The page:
That was the word from panelists discussing embracing racial diversity in the fashion industry as part of Black History Month at TheRealReal’s SoHo store Thursday evening.
“It’s a problem,” said designer Victor Glemaud, who was gearing up for his New York Fashion Week presentation this week. He believes while some progress has been made championing diversity in front of the camera, more needs to be done on the corporate side.
“A lot of the things that have happened recently as of today with Gucci and Prada at Christmas and all of these things, it’s because there aren’t people who understand what that means there — whether it’s in the studio designing it, merchandising, sales, retouching a campaign picture,” he added. “There’s a lot of people who go through and touch all of these things and create a boy in a monkey T-shirt at H&M, which is a client of mine by the way.”
Glemaud was referring to an H&M image in its online store showing a black boy wearing a hoodie with the phrase “the coolest monkey in the jungle”, which sparked global outrage last year. The Swedish retail giant has since appointed a diversity and inclusion chief.
More recently, Gucci has faced accusations that a balaclava-style sweater available on its online shop and physical stores evoked blackface and apologized Thursday, stating that it considers “diversity to be a fundamental value to be fully upheld, respected and at the forefront of every decision we make.” The turtleneck-style top, which covers the bottom half of the face with a cutout and giant red lips around the mouth, is no longer available online or in stores.
In December, Prada Group issued a statement saying it “abhors racist imagery” amid online accusations that animal-like figurines and charms, called Pradamalia, in its stores and windows evoked blackface. It subsequently removed them.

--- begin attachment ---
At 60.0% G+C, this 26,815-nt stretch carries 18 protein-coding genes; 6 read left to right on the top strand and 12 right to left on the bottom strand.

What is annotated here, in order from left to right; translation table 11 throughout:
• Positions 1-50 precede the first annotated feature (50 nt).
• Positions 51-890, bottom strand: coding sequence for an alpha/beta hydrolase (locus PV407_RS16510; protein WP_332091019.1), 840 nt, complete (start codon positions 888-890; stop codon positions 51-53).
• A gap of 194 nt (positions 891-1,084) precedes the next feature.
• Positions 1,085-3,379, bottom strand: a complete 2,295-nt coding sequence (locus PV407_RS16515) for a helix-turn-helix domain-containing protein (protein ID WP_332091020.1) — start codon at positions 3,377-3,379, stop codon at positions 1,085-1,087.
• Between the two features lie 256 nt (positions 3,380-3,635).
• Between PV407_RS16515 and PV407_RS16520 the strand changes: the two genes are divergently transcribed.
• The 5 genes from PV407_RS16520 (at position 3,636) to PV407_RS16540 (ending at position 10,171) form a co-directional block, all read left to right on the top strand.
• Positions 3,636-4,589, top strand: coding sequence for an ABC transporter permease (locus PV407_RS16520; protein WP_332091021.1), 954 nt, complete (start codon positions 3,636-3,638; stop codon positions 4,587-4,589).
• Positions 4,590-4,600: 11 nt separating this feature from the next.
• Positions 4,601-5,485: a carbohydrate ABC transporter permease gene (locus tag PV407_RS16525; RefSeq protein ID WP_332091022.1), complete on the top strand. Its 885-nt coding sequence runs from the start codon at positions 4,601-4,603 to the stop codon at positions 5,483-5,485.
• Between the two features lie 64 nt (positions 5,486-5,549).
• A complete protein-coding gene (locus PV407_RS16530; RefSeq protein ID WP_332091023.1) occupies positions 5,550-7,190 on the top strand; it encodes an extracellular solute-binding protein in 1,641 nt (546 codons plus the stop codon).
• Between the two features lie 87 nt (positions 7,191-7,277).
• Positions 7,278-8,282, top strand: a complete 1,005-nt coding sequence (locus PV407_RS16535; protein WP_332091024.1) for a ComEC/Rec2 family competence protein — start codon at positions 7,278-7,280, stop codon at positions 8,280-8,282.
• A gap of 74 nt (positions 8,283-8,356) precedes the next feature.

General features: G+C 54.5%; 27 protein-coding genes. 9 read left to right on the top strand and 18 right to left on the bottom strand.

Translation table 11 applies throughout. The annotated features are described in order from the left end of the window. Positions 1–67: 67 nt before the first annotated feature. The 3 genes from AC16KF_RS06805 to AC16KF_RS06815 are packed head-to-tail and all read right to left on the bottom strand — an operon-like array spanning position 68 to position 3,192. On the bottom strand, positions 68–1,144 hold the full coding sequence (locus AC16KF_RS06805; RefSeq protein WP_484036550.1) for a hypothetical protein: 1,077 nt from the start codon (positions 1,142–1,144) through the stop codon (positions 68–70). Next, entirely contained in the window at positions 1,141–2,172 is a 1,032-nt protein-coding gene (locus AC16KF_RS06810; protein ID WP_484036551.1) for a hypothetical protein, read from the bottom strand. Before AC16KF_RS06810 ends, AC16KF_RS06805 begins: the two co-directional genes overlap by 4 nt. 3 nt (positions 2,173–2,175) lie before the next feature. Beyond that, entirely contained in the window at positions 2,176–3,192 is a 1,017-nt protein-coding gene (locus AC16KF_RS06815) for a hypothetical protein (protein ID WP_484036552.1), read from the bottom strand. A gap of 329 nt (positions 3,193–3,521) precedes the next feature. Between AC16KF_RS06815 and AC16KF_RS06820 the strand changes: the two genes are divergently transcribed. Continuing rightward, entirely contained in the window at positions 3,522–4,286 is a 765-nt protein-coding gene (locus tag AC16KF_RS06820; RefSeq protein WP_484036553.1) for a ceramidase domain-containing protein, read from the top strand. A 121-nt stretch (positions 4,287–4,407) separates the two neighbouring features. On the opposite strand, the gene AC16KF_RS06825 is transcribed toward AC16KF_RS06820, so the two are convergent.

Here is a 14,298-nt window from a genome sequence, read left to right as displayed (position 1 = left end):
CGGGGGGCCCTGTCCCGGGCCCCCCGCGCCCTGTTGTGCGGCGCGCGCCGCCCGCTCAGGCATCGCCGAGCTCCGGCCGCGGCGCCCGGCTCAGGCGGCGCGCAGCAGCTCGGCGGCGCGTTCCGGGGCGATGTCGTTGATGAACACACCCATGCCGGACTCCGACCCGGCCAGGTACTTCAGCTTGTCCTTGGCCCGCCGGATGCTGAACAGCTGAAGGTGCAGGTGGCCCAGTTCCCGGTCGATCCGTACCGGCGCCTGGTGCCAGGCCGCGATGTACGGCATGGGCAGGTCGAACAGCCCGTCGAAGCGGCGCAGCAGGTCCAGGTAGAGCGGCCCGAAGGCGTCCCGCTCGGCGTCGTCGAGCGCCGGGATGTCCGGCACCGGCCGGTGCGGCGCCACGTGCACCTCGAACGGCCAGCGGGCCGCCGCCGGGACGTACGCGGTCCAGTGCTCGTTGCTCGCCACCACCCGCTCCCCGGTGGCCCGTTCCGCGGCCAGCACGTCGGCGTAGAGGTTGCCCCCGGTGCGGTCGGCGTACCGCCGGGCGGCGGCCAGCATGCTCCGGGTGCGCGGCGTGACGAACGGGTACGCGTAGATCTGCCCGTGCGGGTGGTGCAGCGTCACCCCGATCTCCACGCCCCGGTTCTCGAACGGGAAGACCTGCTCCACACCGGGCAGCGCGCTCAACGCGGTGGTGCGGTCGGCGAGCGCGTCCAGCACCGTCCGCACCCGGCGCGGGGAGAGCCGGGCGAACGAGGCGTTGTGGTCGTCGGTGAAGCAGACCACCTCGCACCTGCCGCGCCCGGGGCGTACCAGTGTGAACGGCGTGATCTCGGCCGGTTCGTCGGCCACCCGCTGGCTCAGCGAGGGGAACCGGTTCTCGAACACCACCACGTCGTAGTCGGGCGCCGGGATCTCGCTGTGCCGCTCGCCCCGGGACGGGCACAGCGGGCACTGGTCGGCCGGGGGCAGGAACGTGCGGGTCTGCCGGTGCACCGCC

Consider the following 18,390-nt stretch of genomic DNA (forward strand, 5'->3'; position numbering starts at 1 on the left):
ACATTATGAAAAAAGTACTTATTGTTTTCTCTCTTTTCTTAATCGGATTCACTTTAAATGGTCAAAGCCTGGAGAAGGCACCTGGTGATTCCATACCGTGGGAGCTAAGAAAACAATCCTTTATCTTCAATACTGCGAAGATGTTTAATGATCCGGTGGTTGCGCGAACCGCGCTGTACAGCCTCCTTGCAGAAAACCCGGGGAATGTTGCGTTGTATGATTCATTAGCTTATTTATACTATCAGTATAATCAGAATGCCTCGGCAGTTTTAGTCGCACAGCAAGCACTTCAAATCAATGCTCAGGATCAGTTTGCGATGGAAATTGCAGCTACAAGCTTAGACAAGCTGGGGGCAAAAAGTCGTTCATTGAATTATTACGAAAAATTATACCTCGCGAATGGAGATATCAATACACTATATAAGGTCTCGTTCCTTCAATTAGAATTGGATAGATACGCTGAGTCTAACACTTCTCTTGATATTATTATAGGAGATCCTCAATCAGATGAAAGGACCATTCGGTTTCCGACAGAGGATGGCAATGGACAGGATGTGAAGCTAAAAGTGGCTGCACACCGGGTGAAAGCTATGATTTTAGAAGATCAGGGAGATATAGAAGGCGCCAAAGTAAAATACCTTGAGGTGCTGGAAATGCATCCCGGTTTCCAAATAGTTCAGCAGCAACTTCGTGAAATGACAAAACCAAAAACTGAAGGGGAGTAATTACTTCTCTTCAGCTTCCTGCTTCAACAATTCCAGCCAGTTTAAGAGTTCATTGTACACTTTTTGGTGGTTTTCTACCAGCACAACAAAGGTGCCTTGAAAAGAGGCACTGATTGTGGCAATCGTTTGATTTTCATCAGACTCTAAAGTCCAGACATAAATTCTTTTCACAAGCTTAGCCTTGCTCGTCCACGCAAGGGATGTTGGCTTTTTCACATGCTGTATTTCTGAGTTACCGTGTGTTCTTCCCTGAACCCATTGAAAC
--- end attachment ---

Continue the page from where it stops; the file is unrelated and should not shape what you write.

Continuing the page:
This followed Dolce & Gabbana canceling its Shanghai show after a series of videos showing an Asian model being told, in Mandarin, how to eat pizza, cannoli and spaghetti with chopsticks by a male voice-over caused uproar.
“These are things that if people are in the room and part of that process and they’re allowed to speak — that’s also another thing that we forget — potentially or hopefully these incidents will cease and not happen. But I don’t think that’s going to happen anytime soon because I know a lot of people in New York and in Europe and in the studios where they work, whether its design, photography, photography agents, it’s not a lot of diversity,” said Glemaud.
Activist Bethann Hardison, who was also speaking on the panel, added that behind the door, the corporate world is “very tough. That’s not fashion. It’s business,” she said.
Julie Gilhart, a fashion consultant for companies including Amazon and LVMH Moët Hennessy Louis Vuitton who also sits on the board of British handbag maker Mulberry, was hosting the event. She concluded: “Maybe that’s the next thing we have to talk about. Not just designers, but back of house.”